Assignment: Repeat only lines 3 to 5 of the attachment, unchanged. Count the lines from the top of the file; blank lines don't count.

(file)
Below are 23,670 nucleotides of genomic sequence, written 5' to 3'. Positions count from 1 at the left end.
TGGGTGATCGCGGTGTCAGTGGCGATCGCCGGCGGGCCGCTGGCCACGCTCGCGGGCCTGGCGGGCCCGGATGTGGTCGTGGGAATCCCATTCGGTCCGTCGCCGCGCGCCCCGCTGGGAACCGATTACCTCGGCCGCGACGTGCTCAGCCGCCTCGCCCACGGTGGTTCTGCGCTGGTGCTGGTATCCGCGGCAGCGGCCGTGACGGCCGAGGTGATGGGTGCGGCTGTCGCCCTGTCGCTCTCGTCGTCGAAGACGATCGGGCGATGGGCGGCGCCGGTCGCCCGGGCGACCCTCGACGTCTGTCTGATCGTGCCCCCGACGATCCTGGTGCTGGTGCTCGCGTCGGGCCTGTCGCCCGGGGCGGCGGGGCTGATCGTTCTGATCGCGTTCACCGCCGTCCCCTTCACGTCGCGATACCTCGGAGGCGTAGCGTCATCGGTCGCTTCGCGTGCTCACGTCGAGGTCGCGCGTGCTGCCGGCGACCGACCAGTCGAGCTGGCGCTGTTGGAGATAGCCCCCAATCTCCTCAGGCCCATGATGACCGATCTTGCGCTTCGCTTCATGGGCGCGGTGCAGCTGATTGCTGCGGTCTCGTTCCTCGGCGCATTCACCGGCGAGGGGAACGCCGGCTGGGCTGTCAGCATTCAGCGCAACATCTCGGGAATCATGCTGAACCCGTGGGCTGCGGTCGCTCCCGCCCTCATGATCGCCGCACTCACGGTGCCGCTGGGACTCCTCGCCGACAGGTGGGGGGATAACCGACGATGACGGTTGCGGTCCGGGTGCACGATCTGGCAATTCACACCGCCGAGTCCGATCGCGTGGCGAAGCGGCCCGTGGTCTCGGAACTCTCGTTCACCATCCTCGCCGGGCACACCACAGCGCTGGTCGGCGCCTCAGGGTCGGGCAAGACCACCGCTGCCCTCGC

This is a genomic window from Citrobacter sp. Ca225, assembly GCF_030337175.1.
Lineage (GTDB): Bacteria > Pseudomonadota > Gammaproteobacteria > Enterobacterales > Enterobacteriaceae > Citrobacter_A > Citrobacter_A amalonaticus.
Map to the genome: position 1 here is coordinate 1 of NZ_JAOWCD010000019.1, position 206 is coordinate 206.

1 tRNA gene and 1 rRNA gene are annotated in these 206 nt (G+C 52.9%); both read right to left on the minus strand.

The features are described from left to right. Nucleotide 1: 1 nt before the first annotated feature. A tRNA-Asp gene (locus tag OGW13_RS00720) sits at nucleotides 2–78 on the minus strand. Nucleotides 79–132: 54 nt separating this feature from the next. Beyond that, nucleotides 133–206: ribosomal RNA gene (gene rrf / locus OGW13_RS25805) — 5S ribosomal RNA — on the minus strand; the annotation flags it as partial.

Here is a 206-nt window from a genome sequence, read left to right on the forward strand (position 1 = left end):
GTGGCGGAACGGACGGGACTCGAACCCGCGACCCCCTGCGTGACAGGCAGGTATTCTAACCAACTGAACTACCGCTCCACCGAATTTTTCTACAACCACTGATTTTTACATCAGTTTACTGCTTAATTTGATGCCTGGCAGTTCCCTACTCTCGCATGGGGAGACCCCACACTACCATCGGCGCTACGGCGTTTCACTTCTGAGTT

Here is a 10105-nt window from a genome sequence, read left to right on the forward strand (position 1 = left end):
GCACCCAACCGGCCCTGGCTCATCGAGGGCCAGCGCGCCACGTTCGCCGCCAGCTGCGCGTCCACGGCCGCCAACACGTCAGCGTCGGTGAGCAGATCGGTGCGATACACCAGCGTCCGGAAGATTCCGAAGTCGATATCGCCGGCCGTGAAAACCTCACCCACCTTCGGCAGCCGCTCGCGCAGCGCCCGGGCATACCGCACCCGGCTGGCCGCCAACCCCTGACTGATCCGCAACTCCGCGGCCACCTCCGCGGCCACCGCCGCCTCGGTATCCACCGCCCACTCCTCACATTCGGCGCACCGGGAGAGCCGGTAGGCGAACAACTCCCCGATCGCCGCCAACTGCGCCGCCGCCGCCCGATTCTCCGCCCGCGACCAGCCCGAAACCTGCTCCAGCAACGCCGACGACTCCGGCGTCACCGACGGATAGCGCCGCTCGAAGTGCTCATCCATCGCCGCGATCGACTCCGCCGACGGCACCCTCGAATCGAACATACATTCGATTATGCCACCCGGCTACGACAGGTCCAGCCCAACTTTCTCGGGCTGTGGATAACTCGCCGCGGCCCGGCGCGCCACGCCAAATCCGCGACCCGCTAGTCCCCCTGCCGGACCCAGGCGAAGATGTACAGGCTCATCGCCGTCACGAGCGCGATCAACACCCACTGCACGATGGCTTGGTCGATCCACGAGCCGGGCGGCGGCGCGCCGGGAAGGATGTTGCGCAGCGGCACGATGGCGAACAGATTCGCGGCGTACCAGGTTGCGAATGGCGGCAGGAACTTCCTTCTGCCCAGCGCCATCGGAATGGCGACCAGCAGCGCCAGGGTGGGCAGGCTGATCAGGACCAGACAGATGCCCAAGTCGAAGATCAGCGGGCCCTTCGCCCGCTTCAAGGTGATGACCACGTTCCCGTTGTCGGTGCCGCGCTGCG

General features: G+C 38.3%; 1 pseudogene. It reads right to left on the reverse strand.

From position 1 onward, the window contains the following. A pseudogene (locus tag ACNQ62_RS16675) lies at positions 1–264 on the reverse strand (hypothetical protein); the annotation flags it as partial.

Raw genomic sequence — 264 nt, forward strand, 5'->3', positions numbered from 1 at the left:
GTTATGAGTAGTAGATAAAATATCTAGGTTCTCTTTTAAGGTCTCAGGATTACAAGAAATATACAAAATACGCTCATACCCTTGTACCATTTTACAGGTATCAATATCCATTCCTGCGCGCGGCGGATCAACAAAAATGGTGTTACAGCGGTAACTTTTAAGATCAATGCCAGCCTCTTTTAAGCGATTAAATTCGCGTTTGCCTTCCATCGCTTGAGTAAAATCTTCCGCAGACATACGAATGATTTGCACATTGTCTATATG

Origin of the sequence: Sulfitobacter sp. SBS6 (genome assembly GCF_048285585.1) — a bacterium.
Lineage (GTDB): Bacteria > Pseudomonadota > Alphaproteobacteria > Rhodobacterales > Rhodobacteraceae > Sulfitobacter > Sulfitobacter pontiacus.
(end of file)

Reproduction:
This is a genomic window from Citrobacter sp. Ca225, assembly GCF_030337175.1.
Lineage (GTDB): Bacteria > Pseudomonadota > Gammaproteobacteria > Enterobacterales > Enterobacteriaceae > Citrobacter_A > Citrobacter_A amalonaticus.
Map to the genome: position 1 here is coordinate 1 of NZ_JAOWCD010000019.1, position 206 is coordinate 206.